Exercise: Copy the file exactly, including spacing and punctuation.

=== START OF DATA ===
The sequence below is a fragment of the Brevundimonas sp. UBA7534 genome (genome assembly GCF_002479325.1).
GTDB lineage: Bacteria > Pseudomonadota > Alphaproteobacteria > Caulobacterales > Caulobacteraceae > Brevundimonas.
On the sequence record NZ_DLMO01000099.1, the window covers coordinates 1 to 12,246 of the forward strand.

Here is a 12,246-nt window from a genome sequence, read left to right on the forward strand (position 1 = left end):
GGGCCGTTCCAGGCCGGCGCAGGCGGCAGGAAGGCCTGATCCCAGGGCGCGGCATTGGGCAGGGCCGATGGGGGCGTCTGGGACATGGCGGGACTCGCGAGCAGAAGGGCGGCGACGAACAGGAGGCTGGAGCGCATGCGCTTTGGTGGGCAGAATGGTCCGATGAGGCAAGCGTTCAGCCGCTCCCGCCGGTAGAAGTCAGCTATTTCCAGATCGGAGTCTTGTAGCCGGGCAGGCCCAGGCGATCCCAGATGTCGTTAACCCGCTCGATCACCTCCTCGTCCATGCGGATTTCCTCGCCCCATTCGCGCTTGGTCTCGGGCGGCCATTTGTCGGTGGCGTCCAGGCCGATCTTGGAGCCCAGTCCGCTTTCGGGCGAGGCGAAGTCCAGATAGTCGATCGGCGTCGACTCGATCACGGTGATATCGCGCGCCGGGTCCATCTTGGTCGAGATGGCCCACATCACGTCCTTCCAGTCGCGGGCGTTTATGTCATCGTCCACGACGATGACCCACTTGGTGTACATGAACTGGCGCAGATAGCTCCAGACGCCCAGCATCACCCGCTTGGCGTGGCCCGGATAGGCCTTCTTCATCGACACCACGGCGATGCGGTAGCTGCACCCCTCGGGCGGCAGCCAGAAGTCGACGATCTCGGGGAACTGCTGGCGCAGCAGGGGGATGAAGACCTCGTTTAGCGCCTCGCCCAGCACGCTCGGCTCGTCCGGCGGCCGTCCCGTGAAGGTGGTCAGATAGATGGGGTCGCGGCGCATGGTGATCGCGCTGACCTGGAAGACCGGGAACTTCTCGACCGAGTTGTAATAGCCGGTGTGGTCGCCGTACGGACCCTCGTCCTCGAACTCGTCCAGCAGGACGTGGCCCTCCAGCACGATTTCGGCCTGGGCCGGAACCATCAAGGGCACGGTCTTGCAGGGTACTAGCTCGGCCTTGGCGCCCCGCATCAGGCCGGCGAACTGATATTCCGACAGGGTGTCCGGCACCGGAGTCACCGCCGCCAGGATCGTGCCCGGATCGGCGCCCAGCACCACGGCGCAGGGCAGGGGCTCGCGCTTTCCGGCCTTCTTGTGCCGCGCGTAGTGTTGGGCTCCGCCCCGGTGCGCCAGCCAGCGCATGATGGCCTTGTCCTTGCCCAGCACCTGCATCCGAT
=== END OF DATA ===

The sequence below is a fragment of the Brevundimonas sp. UBA7534 genome (genome assembly GCF_002479325.1).
GTDB lineage: Bacteria > Pseudomonadota > Alphaproteobacteria > Caulobacterales > Caulobacteraceae > Brevundimonas.
On the sequence record NZ_DLMO01000099.1, the window covers coordinates 1 to 12,246 of the forward strand.

Here is a 12,246-nt window from a genome sequence, read left to right on the forward strand (position 1 = left end):
GGGCCGTTCCAGGCCGGCGCAGGCGGCAGGAAGGCCTGATCCCAGGGCGCGGCATTGGGCAGGGCCGATGGGGGCGTCTGGGACATGGCGGGACTCGCGAGCAGAAGGGCGGCGACGAACAGGAGGCTGGAGCGCATGCGCTTTGGTGGGCAGAATGGTCCGATGAGGCAAGCGTTCAGCCGCTCCCGCCGGTAGAAGTCAGCTATTTCCAGATCGGAGTCTTGTAGCCGGGCAGGCCCAGGCGATCCCAGATGTCGTTAACCCGCTCGATCACCTCCTCGTCCATGCGGATTTCCTCGCCCCATTCGCGCTTGGTCTCGGGCGGCCATTTGTCGGTGGCGTCCAGGCCGATCTTGGAGCCCAGTCCGCTTTCGGGCGAGGCGAAGTCCAGATAGTCGATCGGCGTCGACTCGATCACGGTGATATCGCGCGCCGGGTCCATCTTGGTCGAGATGGCCCACATCACGTCCTTCCAGTCGCGGGCGTTTATGTCATCGTCCACGACGATGACCCACTTGGTGTACATGAACTGGCGCAGATAGCTCCAGACGCCCAGCATCACCCGCTTGGCGTGGCCCGGATAGGCCTTCTTCATCGACACCACGGCGATGCGGTAGCTGCACCCCTCGGGCGGCAGCCAGAAGTCGACGATCTCGGGGAACTGCTGGCGCAGCAGGGGGATGAAGACCTCGTTTAGCGCCTCGCCCAGCACGCTCGGCTCGTCCGGCGGCCGTCCCGTGAAGGTGGTCAGATAGATGGGGTCGCGGCGCATGGTGATCGCGCTGACCTGGAAGACCGGGAACTTCTCGACCGAGTTGTAATAGCCGGTGTGGTCGCCGTACGGACCCTCGTCCTCGAACTCGTCCAGCAGGACGTGGCCCTCCAGCACGATTTCGGCCTGGGCCGGAACCATCAAGGGCACGGTCTTGCAGGGTACTAGCTCGGCCTTGGCGCCCCGCATCAGGCCGGCGAACTGATATTCCGACAGGGTGTCCGGCACCGGAGTCACCGCCGCCAGGATCGTGCCCGGATCGGCGCCCAGCACCACGGCGCAGGGCAGGGGCTCGCGCTTTCCGGCCTTCTTGTGCCGCGCGTAGTGTTGGGCTCCGCCCCGGTGCGCCAGCCAGCGCATGATGGCCTTGTCCTTGCCCAGCACCTGCATCCGAT